PAGE 35

35 pH and nitrate concentration vs. time0 1 2 3 4 5 6 7 8 9 10 8/58/158/259/49/149/24 timepH0 500 1000nitrate concentratio n pH NO3-N (100 mg/L) Figure 3-3. CSTR1 pH and nitr ate concentrations vs. time As shown in Figure 3-2, the deni trification rate of CSTR1 wa s initially high. However, it started to decrease after 8 days and continued to decrease without possibility of recovery. The pH began decreasing and nitrate concentration st arted decreasing with time, as shown in Figure 3-3. The reactor failed to recover ev en after switching to batch mode. After CSTR1 failed, possible causes that might ha ve contributed to the low denitrification of the industrial stream were considered. It was hypothesized that a toxic component in the sample might be accumulating in the reactor and was not consumed during the metabolism of the bacteria. Possible candidates were sodium buildup, high nitrate buildup, or accumulation of some other toxic component in the industrial so lution. An analysis was done to predict the concentration of a toxic compound that might be accumulating in the reactor after a certain time period. Analysis of CSTR1 Results After the hypothesis that the accumulation of a constituent is causing low denitrification, a modeling analysis was done on CSTR1 results in order to predict the accumulation period of the constituent. A mass balance was done on the reactor as shown in Equation 3-1.

PAGE 36

36 d/dt (VC) = FCf FCo V r (3-1) at constant volume, V dC/dt = FCf FCo V r (3-2) dC/dt = (F/V) Cf (F/V) Co r (3-3) (F/V) = D (3-4) (D = dilution rate) dC/dt = D Cf D Co r (3-5) Developing Equations When accumulation is considered, the reaction is neglected; then dC/dt = D Cf D Co (3-6) Since dilution rate changes with fl ow rate and thus with time, dC/dt + D(t) Co = D(t) Cf (3-7) Using integrating factor, IF = exp( D( )) d D( ) = + Do (3-8) exp( ( + Do) d = exp( 2/2 + Do ) (3-9) Multiplying by IF gives exp( 2/2 + Do ) dC/dt + exp( 2/2 + Do ) Co = exp( 2/2 + Do ) Cf (3-10) t d/dt(exp( 2/2 + Do ) C) = (exp( 2/2 + Do ) D(t) Cf (3-11) C exp( 2/2 + Do ) Co = D( ) Cf exp( 2/2 + Do ) d (3-12) C exp( 2/2 + Do ) Co = ( + Do ) Cf exp( 2/2 + Do ) d (3-13) C(t)=Co exp -( t2/2 + Dot)+ exp -( t2/2 + Dot) ( + Do ) Cf exp( 2/2 + Do ) d (3-14) At constant dilution rate, = 0, then C(t) = Co exp -(Dot) + Cf exp -(Dot) (Do ) exp(Do ) d (3-15) C(t) = Co exp(-Dot) + Cf (1-exp(-Dot)) (3-16) When dilution rate is not constant, it is a ssumed to change linearly with time; then D = + Do. Substituting gives ( + Do)d = d ( 2/2 + Do ) (3-17) Cf 0t ( + Do) exp(2/2 + Do ) d = Cf 0t exp( 2/2 + Do ) d ( 2/2 + Do ) (3-18)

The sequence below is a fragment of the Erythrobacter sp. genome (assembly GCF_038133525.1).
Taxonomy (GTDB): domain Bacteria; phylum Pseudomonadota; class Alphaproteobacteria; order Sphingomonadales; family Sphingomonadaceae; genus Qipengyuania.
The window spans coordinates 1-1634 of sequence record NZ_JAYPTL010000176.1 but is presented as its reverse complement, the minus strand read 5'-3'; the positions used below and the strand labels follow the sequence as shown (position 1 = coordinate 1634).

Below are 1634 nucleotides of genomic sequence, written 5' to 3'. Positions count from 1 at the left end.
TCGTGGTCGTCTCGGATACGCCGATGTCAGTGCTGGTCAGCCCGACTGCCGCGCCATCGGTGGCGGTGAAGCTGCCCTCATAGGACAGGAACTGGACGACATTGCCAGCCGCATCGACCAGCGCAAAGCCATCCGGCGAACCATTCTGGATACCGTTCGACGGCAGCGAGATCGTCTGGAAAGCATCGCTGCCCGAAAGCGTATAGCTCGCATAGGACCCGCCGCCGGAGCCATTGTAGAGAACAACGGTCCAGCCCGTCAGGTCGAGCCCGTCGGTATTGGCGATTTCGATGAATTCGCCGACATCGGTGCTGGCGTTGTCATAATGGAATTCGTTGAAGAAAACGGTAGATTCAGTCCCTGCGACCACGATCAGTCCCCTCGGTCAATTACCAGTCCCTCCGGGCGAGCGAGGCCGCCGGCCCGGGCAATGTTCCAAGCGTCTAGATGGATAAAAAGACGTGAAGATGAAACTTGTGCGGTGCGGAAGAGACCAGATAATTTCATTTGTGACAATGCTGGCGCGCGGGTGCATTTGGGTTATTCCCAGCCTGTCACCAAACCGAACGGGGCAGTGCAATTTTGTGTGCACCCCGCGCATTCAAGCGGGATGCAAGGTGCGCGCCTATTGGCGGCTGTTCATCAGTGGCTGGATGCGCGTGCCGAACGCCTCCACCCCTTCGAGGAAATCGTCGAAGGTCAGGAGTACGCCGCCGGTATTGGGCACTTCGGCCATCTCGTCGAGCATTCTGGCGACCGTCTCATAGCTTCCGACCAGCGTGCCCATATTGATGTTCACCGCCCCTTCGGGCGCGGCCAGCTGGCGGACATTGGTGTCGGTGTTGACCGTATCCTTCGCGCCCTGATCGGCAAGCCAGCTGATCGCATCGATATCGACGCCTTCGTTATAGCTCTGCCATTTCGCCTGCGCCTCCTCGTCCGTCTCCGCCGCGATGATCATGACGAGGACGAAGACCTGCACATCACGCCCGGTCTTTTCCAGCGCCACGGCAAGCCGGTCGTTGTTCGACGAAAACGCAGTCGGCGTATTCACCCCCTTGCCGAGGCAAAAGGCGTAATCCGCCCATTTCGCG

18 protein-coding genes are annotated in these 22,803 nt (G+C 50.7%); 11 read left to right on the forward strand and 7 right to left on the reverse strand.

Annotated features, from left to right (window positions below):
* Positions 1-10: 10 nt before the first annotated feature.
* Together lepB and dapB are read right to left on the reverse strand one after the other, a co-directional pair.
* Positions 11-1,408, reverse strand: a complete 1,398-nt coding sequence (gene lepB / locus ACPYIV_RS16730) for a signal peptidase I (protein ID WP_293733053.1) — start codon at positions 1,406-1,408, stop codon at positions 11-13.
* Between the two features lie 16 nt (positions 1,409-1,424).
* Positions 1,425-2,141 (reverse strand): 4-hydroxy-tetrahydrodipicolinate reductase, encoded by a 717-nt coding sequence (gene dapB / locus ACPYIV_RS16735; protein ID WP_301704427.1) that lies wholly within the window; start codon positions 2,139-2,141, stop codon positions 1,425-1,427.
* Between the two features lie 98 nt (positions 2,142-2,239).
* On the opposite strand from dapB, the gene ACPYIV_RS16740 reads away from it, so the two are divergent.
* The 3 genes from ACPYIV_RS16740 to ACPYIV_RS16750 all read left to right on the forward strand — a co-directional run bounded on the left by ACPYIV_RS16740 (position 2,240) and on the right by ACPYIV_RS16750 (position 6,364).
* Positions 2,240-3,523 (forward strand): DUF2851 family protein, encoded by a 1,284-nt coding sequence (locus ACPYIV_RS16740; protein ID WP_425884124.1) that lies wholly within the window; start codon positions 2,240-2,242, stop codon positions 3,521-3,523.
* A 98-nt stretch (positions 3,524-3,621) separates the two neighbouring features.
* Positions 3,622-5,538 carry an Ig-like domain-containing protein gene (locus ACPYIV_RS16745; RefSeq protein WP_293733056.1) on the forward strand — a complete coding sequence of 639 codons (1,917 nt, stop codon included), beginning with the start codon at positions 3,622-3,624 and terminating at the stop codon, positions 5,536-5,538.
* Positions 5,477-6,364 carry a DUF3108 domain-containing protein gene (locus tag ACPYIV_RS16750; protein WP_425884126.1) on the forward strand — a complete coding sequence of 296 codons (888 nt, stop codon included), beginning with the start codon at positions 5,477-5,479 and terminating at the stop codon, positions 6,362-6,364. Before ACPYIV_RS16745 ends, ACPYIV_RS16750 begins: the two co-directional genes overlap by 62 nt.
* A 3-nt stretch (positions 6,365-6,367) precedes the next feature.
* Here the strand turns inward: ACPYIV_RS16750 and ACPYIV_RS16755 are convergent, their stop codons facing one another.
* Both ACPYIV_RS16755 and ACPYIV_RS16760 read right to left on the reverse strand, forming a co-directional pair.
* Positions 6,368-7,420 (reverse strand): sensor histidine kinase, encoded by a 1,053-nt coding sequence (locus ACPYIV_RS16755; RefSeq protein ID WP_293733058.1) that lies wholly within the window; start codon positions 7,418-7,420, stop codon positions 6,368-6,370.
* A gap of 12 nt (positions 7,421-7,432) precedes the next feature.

PAGE 37

37 Cf 0t exp( 2/2 + Do ) d ( 2/2 + Do ) = Cf (exp( 2/2 + Do ) 1) (3-19) C(t) = Co exp(-( 2/2 + Do )) + Cf exp(-(2/2 + Do )) (exp( 2/2 + Do ) 1) (3-20) C(t) = Co exp(-( 2/2 + Do )) + Cf (1exp(-( 2/2 + Do ))) (3-21) Applying CSTR1 Results The results were analy zed over three time peri ods. As shown in Figure 3-4, time period 1 was taken from to to t1, time period 2 was taken from t1 to t2, and time period 3 was taken from t2 to t3. It was assumed that time period 1 and tim e period 2 had constant dilution rate, and time period 3 had dilution rate that cha nged linearly with time. At t = to, Co was taken to be zero; thus it was assumed that no toxins were present in the system initially. The results of the analysis are shown in Tables 3-2, 3-3, and 3-4. 0.00 10.00 20.00 30.00 40.00 50.00 60.00 70.00 80.00 90.00 100.00 8/58/108/158/208/25time% nitrate reductio n 0 0.5 1 1.5 2 2.5 3feed flow rate Figure 3-4. Time periods used for CSTR1 data analysis to t1 t2 t3

PAGE 38

38 Table 3-2. Concentration after the first time period for CSTR1 After the first time period: C(t) = Co exp(-Dot) + Cf (1-exp(-Dot)) Co = 0 C1(t) = Cf (1exp(-Dot)) t = 3420 minutes Do (dilution rate) = F/V = (1 mL/min)/(4000 mL) = 0.00025 min-1 C1(t) = Cf (1exp((-0.00025/min)(3420 min)) C1(t) = 0.575 Cf Thus, after the first time period, 57.5% of the initi al toxin concentration will have accumulated Table 3-3. Concentration after the second time period for CSTR1 After the second time period: C2(t) = C1(t) exp(-Dot) + Cf (1-exp(-Dot)) t = 3365 minutes Do = F/V = (0.5 mL/min)/(4000 mL) = 0.000125 min-1 C2(t) = 0.575 Cf exp((-0.000125/min)(3365 min))+Cf (1exp(-0.000125/min)(3365 min)) C2(t) = 0.721 Cf Thus, after the second time period, 72.1% of th e initial toxin concentration will have accumulated in the reactor. Table 3-4. Concentration after the third time period for CSTR1 After the third time period: Dilution changes linearly with time. Thus D(t) = + Do t = 4500 minutes and Do were determined from the plot of dilution rate vs. time, as shown in Figure 3-5 From the plot, = 5.4E-8 Do = 0.0002 C3(t) = Co exp(t2/2 + Dot) + Cf (1exp(t2/2 + Dot)) Co = C2(t) = 0.721 Cf exp(t2/2 + Dot) = exp{(-5.4E-8*(4500 min)2/2)+((0.000241 min-1)(4500 min))} = 0.196 C3(t) = 0.721 Cf (0.196) + Cf (0.804) C3(t) = 0.946 Cf After the third time period, 94.6% Co w ill have accumulated in the reactor.